Monday, January 23, 2017

DOE Funded Pension Plans - CAS vs ERISA

The Department of Energy (DOE) has oversight responsibility with respect to defined benefit pension plans sponsored by  DOE contractors under M&O contracts (management and operating contracts) and other facility management contracts (FMCs) where the work was once performed under M&O contracts. These contracts are characterized by successor contractors being required to employ all or part of the former contractor's workforce and to assume sponsorship of the employee defined benefit pension plan.

DOE has oversight responsibility with respect to these defined benefit pension plans. DOE's policy is to reimburse its contractors for minimum contributions required under ERISA (Employee Retirement Income Security Act of 1974). This funding amount sometimes differs from the amount required under CAS (Cost Accounting Standards) 412 and 413.

As a result of the divergence of DOE's policy from the requirements of CAS 412 and 413, COE contractors sometimes find themselves in non-compliance with CAS. Therefore, DOE includes an indemnification clause, so to speak, in their contracts that protects contractors from liability for not complying with CAS. Even if the clause is not in the contract, it is DOE's policy not to disallow costs or otherwise penalize a contractor for CAS non-compliance due to the contractor's compliance with DOE direction.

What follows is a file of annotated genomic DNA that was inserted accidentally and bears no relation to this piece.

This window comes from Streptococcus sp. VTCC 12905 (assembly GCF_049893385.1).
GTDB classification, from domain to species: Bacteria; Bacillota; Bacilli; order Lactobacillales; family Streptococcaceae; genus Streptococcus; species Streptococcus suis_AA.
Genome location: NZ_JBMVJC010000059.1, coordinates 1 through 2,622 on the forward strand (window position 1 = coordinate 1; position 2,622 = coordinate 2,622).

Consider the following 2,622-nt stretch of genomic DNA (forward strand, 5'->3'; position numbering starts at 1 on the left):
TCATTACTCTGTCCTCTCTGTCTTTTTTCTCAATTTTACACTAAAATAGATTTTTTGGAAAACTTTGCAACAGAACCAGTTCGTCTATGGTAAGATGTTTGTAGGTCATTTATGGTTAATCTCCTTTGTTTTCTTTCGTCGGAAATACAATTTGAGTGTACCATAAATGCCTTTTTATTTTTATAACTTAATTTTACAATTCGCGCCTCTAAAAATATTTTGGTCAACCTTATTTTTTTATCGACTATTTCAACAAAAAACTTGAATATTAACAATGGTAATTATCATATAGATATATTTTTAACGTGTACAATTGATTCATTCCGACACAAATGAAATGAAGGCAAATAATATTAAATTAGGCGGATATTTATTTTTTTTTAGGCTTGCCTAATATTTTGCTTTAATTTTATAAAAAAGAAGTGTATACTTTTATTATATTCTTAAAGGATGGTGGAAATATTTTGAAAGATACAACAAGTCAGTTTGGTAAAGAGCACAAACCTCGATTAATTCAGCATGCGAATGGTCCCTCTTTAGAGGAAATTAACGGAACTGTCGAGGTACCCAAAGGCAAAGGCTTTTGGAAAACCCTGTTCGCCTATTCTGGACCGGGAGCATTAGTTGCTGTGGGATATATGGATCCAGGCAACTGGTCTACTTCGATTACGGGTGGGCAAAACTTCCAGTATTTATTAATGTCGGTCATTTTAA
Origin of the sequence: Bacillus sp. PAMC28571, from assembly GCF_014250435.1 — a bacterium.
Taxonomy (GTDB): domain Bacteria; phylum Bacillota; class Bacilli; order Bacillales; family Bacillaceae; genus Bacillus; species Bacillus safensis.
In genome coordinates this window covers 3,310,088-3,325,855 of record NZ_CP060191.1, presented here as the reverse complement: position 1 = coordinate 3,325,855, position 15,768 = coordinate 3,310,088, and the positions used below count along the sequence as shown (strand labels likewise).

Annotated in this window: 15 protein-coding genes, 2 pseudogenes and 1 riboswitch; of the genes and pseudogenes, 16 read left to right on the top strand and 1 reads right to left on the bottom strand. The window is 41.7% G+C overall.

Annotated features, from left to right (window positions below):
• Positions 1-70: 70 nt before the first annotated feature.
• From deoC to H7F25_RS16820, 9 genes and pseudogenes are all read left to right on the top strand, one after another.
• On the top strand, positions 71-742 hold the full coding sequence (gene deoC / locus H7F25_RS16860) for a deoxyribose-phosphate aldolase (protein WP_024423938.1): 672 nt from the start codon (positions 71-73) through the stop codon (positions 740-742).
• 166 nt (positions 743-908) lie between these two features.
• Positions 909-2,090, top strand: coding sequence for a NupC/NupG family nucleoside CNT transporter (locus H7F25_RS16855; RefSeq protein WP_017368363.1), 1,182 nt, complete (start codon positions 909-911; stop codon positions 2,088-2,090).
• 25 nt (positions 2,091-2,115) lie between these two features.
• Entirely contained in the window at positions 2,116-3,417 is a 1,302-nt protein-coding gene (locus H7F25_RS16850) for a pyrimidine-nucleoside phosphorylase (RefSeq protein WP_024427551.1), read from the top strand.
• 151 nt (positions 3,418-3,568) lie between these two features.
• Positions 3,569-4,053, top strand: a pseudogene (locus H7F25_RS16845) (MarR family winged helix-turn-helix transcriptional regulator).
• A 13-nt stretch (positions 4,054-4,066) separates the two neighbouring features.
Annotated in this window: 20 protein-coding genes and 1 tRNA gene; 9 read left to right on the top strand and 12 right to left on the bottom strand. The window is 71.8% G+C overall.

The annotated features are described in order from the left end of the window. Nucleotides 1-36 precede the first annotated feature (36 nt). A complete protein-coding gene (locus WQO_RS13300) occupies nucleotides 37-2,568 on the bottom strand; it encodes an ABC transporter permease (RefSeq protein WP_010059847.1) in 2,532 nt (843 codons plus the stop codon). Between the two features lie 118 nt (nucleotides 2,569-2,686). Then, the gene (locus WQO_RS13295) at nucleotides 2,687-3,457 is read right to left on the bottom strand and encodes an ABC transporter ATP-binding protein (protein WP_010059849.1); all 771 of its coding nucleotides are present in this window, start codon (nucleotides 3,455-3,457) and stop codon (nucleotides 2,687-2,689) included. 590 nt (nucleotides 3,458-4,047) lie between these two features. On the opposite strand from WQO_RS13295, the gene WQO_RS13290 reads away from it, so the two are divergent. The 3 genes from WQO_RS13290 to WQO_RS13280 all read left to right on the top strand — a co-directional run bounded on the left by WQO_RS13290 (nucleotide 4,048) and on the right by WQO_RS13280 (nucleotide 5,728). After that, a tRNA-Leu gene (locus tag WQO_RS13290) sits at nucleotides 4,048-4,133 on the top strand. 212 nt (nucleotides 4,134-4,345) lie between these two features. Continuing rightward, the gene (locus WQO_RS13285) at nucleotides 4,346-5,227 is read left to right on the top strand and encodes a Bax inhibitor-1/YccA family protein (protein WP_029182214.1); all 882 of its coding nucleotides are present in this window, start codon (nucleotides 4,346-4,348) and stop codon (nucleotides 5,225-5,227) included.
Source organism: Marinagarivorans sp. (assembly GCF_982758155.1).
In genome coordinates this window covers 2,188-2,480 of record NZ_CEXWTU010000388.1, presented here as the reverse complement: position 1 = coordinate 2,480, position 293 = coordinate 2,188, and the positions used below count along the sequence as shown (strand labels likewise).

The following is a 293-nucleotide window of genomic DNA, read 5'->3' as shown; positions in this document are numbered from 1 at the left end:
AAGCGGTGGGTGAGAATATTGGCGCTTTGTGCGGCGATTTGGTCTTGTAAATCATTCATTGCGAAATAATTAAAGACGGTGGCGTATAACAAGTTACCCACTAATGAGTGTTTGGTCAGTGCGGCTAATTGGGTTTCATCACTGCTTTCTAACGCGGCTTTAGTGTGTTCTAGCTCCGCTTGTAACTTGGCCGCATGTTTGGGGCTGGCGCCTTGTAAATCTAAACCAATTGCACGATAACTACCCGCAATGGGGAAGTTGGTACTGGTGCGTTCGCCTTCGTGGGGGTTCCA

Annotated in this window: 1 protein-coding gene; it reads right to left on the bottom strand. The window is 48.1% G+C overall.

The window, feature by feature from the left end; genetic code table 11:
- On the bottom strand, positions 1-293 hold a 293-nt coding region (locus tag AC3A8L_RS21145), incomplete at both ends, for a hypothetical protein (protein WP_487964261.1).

This indemnification clause does not waive CAS. In only indemnifies the contractor for non-compliance with CAS that are caused by the contractors following DOE written direction. DOE contractors must comply with all other terms of the contract (to the extent not precluded by DOE's direction), including those relating to the timing of funding that are found in the FAR and DOE FAR Supplement (DEAR) cost principles.

DOE has published guidance that before requesting an audit of affected contracts, contracting officers must advise auditors of the divergence of DOE requirements from CAS 412 and 413 and direct auditors to audit to DOE's requirements when incongruities with CAS occur.

Often, the divergence between DOE and CAS are due to budgetary constraints at the DOE level where insufficient funding is available to fund plans according to CAS.

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